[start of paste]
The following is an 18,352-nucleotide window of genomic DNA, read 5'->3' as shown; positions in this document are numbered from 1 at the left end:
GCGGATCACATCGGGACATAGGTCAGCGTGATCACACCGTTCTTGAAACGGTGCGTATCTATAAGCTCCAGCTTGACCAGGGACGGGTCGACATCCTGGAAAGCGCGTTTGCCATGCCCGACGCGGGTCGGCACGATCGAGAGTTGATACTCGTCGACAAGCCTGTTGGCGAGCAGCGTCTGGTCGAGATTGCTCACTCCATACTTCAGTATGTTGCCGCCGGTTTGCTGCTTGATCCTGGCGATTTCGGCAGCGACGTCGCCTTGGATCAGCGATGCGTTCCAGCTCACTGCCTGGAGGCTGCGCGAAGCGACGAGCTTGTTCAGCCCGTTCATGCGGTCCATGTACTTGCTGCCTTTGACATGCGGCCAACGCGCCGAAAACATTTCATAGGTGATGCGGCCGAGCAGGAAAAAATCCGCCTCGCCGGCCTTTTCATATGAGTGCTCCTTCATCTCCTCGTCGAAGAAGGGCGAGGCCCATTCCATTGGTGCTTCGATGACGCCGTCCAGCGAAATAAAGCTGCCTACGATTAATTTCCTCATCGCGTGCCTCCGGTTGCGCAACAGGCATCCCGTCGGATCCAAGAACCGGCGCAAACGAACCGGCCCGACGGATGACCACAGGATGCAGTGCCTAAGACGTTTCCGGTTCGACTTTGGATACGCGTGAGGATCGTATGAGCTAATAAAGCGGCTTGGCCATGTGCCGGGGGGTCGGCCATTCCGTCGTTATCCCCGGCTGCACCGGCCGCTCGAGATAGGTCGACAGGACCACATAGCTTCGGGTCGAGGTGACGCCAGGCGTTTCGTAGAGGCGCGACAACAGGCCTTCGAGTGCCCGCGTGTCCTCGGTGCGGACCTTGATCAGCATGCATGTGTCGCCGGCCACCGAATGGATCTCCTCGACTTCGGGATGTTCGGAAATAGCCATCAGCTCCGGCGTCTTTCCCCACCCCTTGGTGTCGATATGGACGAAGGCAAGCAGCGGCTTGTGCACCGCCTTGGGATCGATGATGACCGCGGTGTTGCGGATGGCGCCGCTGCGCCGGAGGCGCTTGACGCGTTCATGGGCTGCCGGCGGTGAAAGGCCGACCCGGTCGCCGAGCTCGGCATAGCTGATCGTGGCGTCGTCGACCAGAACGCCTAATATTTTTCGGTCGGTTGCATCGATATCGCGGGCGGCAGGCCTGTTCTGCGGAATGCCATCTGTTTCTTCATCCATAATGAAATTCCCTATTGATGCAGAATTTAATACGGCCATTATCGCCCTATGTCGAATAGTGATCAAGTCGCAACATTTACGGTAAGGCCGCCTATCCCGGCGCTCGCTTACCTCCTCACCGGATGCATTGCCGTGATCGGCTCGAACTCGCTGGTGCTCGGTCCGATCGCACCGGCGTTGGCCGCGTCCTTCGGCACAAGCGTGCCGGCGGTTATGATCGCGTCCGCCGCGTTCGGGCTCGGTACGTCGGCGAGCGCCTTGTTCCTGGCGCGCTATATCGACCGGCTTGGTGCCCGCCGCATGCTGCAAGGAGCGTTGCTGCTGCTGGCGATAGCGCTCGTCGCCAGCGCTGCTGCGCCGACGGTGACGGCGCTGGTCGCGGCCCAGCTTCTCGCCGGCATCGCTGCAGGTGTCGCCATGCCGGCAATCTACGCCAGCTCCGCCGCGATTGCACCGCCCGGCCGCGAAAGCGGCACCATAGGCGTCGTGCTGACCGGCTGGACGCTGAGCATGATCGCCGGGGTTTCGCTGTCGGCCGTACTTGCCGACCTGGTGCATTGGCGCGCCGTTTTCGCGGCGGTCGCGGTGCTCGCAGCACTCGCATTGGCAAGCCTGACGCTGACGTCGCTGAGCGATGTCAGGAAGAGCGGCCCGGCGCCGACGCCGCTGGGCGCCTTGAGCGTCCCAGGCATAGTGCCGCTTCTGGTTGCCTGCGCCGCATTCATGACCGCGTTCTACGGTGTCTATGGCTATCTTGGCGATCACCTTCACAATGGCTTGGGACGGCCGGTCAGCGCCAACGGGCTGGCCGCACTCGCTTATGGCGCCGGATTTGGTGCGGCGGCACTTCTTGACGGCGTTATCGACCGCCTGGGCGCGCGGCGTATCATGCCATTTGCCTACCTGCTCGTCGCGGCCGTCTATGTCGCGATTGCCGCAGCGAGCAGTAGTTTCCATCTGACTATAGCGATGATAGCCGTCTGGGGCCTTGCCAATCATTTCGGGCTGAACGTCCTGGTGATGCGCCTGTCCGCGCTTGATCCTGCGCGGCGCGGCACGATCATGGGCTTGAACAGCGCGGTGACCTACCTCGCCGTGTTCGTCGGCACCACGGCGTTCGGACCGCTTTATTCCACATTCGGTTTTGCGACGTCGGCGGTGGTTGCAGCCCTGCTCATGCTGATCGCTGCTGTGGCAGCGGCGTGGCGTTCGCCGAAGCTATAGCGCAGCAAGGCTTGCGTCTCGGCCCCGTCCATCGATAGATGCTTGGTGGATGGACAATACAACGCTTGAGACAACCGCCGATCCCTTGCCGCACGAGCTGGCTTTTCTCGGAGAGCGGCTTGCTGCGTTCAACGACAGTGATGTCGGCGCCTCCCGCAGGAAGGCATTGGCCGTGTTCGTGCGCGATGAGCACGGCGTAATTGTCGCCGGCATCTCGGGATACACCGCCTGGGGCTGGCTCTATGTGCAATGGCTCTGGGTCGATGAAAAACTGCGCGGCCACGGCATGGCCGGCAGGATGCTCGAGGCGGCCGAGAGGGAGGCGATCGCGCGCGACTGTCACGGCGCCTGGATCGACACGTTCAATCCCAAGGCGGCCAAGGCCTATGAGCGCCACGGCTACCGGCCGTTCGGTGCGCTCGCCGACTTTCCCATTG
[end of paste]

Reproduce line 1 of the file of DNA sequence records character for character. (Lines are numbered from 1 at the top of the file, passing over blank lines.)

The following is an 18,352-nucleotide window of genomic DNA, read 5'->3' as shown; positions in this document are numbered from 1 at the left end: